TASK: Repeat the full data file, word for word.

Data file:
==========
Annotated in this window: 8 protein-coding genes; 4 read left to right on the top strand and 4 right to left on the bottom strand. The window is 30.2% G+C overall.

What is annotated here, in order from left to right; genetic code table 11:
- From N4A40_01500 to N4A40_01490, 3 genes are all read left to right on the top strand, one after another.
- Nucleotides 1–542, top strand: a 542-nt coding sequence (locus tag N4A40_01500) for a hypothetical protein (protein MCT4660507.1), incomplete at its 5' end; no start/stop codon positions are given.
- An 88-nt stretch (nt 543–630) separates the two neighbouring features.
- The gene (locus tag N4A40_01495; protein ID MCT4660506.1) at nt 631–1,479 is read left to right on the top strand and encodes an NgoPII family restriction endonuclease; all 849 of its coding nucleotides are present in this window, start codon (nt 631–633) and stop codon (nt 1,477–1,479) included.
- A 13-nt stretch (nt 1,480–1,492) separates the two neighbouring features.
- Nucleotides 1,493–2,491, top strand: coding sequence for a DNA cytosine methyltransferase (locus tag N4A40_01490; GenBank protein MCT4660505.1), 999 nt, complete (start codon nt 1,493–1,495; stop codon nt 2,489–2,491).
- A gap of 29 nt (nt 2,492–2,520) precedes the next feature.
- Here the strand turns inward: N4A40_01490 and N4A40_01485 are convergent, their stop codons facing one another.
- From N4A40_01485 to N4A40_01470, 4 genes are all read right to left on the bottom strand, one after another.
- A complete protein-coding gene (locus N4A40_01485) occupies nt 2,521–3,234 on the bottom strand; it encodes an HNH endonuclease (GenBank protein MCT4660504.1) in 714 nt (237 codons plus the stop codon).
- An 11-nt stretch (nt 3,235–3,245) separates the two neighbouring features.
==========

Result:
Annotated in this window: 8 protein-coding genes; 4 read left to right on the top strand and 4 right to left on the bottom strand. The window is 30.2% G+C overall.

What is annotated here, in order from left to right; genetic code table 11:
- From N4A40_01500 to N4A40_01490, 3 genes are all read left to right on the top strand, one after another.
- Nucleotides 1–542, top strand: a 542-nt coding sequence (locus tag N4A40_01500) for a hypothetical protein (protein MCT4660507.1), incomplete at its 5' end; no start/stop codon positions are given.
- An 88-nt stretch (nt 543–630) separates the two neighbouring features.
- The gene (locus tag N4A40_01495; protein ID MCT4660506.1) at nt 631–1,479 is read left to right on the top strand and encodes an NgoPII family restriction endonuclease; all 849 of its coding nucleotides are present in this window, start codon (nt 631–633) and stop codon (nt 1,477–1,479) included.
- A 13-nt stretch (nt 1,480–1,492) separates the two neighbouring features.
- Nucleotides 1,493–2,491, top strand: coding sequence for a DNA cytosine methyltransferase (locus tag N4A40_01490; GenBank protein MCT4660505.1), 999 nt, complete (start codon nt 1,493–1,495; stop codon nt 2,489–2,491).
- A gap of 29 nt (nt 2,492–2,520) precedes the next feature.
- Here the strand turns inward: N4A40_01490 and N4A40_01485 are convergent, their stop codons facing one another.
- From N4A40_01485 to N4A40_01470, 4 genes are all read right to left on the bottom strand, one after another.
- A complete protein-coding gene (locus N4A40_01485) occupies nt 2,521–3,234 on the bottom strand; it encodes an HNH endonuclease (GenBank protein MCT4660504.1) in 714 nt (237 codons plus the stop codon).
- An 11-nt stretch (nt 3,235–3,245) separates the two neighbouring features.